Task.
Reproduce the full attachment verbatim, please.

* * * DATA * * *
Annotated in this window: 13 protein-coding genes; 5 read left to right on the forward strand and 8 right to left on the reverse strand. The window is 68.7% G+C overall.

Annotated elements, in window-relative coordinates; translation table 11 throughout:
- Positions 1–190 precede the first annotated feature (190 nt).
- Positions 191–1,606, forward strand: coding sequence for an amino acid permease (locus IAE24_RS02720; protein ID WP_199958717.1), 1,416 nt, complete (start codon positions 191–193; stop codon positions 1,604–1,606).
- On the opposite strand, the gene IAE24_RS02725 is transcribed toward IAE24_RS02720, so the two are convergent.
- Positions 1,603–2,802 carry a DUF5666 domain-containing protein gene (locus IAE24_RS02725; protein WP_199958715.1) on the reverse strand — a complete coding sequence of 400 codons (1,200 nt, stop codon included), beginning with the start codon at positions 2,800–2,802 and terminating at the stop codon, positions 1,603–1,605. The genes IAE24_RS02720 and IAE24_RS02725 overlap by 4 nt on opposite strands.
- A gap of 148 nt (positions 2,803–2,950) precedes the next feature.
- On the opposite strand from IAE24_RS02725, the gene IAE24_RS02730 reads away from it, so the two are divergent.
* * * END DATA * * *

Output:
Annotated in this window: 13 protein-coding genes; 5 read left to right on the forward strand and 8 right to left on the reverse strand. The window is 68.7% G+C overall.

Annotated elements, in window-relative coordinates; translation table 11 throughout:
- Positions 1–190 precede the first annotated feature (190 nt).
- Positions 191–1,606, forward strand: coding sequence for an amino acid permease (locus IAE24_RS02720; protein ID WP_199958717.1), 1,416 nt, complete (start codon positions 191–193; stop codon positions 1,604–1,606).
- On the opposite strand, the gene IAE24_RS02725 is transcribed toward IAE24_RS02720, so the two are convergent.
- Positions 1,603–2,802 carry a DUF5666 domain-containing protein gene (locus IAE24_RS02725; protein WP_199958715.1) on the reverse strand — a complete coding sequence of 400 codons (1,200 nt, stop codon included), beginning with the start codon at positions 2,800–2,802 and terminating at the stop codon, positions 1,603–1,605. The genes IAE24_RS02720 and IAE24_RS02725 overlap by 4 nt on opposite strands.
- A gap of 148 nt (positions 2,803–2,950) precedes the next feature.
- On the opposite strand from IAE24_RS02725, the gene IAE24_RS02730 reads away from it, so the two are divergent.